Working Paper 162

This background report looks at tax implications for those providing and using digital financial services (DFS), and gives general observations as to whether DFS in Africa are taxed the same as traditional financial services (TFS). There is no categorical answer to this question. It varies country by country, depending on the specific arrangements in their legal and tax framework. Therefore, a country-specific approach is necessary. This report analyses key legislative, tax and regulatory policy instruments to compare the tax framework in nine African countries – Burundi, Côte d’Ivoire, Ghana, Kenya, Rwanda, South Sudan, Tanzania, Uganda and Zimbabwe. The country studies illustrate the diverse experience across the nine African economies, and the tension between the need for greater mobilisation of domestic resources and the desire to see rapid roll-out of digital infrastructure and services. The cross-country assessment highlights areas where the tax situation is different for DFS providers and users, compared to traditional financial institutions and actors. We present a number of preliminary considerations and lessons learned. These can help to shape an optimal tax environment, reduce friction, enhance beneficial competition in the financial services market, and minimise any negative consequences for DFS providers and users that arise within the taxation framework in all countries studied.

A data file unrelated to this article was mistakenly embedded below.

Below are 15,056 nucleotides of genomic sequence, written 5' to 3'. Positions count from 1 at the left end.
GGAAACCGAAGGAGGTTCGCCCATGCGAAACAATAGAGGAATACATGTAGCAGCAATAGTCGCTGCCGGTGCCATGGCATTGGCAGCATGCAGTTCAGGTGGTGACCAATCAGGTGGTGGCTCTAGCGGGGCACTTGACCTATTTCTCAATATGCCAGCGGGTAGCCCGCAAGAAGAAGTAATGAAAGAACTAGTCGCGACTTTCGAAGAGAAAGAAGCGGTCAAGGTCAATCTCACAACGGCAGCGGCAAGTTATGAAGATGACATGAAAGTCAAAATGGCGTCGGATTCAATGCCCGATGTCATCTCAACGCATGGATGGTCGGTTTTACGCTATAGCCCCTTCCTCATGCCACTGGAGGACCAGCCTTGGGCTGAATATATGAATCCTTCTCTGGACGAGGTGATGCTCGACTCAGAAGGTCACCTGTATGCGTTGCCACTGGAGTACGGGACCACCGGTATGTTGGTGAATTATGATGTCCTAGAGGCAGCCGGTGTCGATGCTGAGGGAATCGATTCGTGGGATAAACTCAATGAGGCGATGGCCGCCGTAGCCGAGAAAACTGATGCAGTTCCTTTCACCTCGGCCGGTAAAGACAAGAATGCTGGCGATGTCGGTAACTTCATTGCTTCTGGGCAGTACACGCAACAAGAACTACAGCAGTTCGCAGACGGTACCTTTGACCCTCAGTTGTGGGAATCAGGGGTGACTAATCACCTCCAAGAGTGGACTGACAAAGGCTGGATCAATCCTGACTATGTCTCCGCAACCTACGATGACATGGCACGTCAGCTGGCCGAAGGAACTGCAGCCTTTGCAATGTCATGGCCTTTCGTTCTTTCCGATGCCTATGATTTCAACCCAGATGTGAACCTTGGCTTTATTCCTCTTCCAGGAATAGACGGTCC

Hannelore Niesten

Hannelore Niesten is an ICTD consultant working as a Research Officer for the DIGITAX programme. Hannelore holds a PhD in Law from Maastricht University and Hasselt University (double degree), an LLM in Business and Finance law from George Washington University, Advanced Masters in Tax Law and Notary Law from the Catholic University of Louvain, and Masters in Globalization and Law, and European Law from Maastricht University.
Read the 2-page brief